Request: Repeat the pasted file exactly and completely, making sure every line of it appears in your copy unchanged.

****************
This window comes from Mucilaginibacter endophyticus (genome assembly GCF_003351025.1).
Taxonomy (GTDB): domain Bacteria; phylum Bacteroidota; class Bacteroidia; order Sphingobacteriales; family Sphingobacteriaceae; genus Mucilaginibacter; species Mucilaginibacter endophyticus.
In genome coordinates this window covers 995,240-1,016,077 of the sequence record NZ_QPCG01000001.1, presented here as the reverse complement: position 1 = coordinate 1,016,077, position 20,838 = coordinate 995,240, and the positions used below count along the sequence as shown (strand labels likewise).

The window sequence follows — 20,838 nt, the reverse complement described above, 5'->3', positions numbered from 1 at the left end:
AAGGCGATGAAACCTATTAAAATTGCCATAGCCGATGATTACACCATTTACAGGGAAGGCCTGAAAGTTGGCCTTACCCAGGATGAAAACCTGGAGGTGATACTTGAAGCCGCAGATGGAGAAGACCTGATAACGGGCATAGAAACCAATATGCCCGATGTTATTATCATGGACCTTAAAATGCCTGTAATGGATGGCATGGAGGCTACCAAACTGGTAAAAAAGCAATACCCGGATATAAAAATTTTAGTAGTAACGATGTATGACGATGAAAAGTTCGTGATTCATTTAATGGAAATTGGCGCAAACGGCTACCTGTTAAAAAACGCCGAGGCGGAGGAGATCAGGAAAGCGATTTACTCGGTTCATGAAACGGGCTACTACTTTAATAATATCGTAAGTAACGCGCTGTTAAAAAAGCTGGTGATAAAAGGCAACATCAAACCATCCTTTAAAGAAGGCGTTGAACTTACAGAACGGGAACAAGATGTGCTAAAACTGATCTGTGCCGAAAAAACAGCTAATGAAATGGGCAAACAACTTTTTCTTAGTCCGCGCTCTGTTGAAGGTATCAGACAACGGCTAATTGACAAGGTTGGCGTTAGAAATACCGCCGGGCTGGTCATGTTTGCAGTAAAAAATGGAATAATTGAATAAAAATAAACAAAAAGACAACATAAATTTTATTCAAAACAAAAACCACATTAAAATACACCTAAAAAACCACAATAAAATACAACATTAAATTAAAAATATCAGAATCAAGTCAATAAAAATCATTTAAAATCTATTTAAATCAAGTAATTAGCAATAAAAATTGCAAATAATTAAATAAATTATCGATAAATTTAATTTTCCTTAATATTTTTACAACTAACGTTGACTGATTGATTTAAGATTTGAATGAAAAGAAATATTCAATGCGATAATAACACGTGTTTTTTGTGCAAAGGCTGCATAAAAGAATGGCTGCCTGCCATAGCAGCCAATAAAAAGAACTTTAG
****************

This window comes from Mucilaginibacter endophyticus (genome assembly GCF_003351025.1).
Taxonomy (GTDB): domain Bacteria; phylum Bacteroidota; class Bacteroidia; order Sphingobacteriales; family Sphingobacteriaceae; genus Mucilaginibacter; species Mucilaginibacter endophyticus.
In genome coordinates this window covers 995,240-1,016,077 of the sequence record NZ_QPCG01000001.1, presented here as the reverse complement: position 1 = coordinate 1,016,077, position 20,838 = coordinate 995,240, and the positions used below count along the sequence as shown (strand labels likewise).

The window sequence follows — 20,838 nt, the reverse complement described above, 5'->3', positions numbered from 1 at the left end:
AAGGCGATGAAACCTATTAAAATTGCCATAGCCGATGATTACACCATTTACAGGGAAGGCCTGAAAGTTGGCCTTACCCAGGATGAAAACCTGGAGGTGATACTTGAAGCCGCAGATGGAGAAGACCTGATAACGGGCATAGAAACCAATATGCCCGATGTTATTATCATGGACCTTAAAATGCCTGTAATGGATGGCATGGAGGCTACCAAACTGGTAAAAAAGCAATACCCGGATATAAAAATTTTAGTAGTAACGATGTATGACGATGAAAAGTTCGTGATTCATTTAATGGAAATTGGCGCAAACGGCTACCTGTTAAAAAACGCCGAGGCGGAGGAGATCAGGAAAGCGATTTACTCGGTTCATGAAACGGGCTACTACTTTAATAATATCGTAAGTAACGCGCTGTTAAAAAAGCTGGTGATAAAAGGCAACATCAAACCATCCTTTAAAGAAGGCGTTGAACTTACAGAACGGGAACAAGATGTGCTAAAACTGATCTGTGCCGAAAAAACAGCTAATGAAATGGGCAAACAACTTTTTCTTAGTCCGCGCTCTGTTGAAGGTATCAGACAACGGCTAATTGACAAGGTTGGCGTTAGAAATACCGCCGGGCTGGTCATGTTTGCAGTAAAAAATGGAATAATTGAATAAAAATAAACAAAAAGACAACATAAATTTTATTCAAAACAAAAACCACATTAAAATACACCTAAAAAACCACAATAAAATACAACATTAAATTAAAAATATCAGAATCAAGTCAATAAAAATCATTTAAAATCTATTTAAATCAAGTAATTAGCAATAAAAATTGCAAATAATTAAATAAATTATCGATAAATTTAATTTTCCTTAATATTTTTACAACTAACGTTGACTGATTGATTTAAGATTTGAATGAAAAGAAATATTCAATGCGATAATAACACGTGTTTTTTGTGCAAAGGCTGCATAAAAGAATGGCTGCCTGCCATAGCAGCCAATAAAAAGAACTTTAG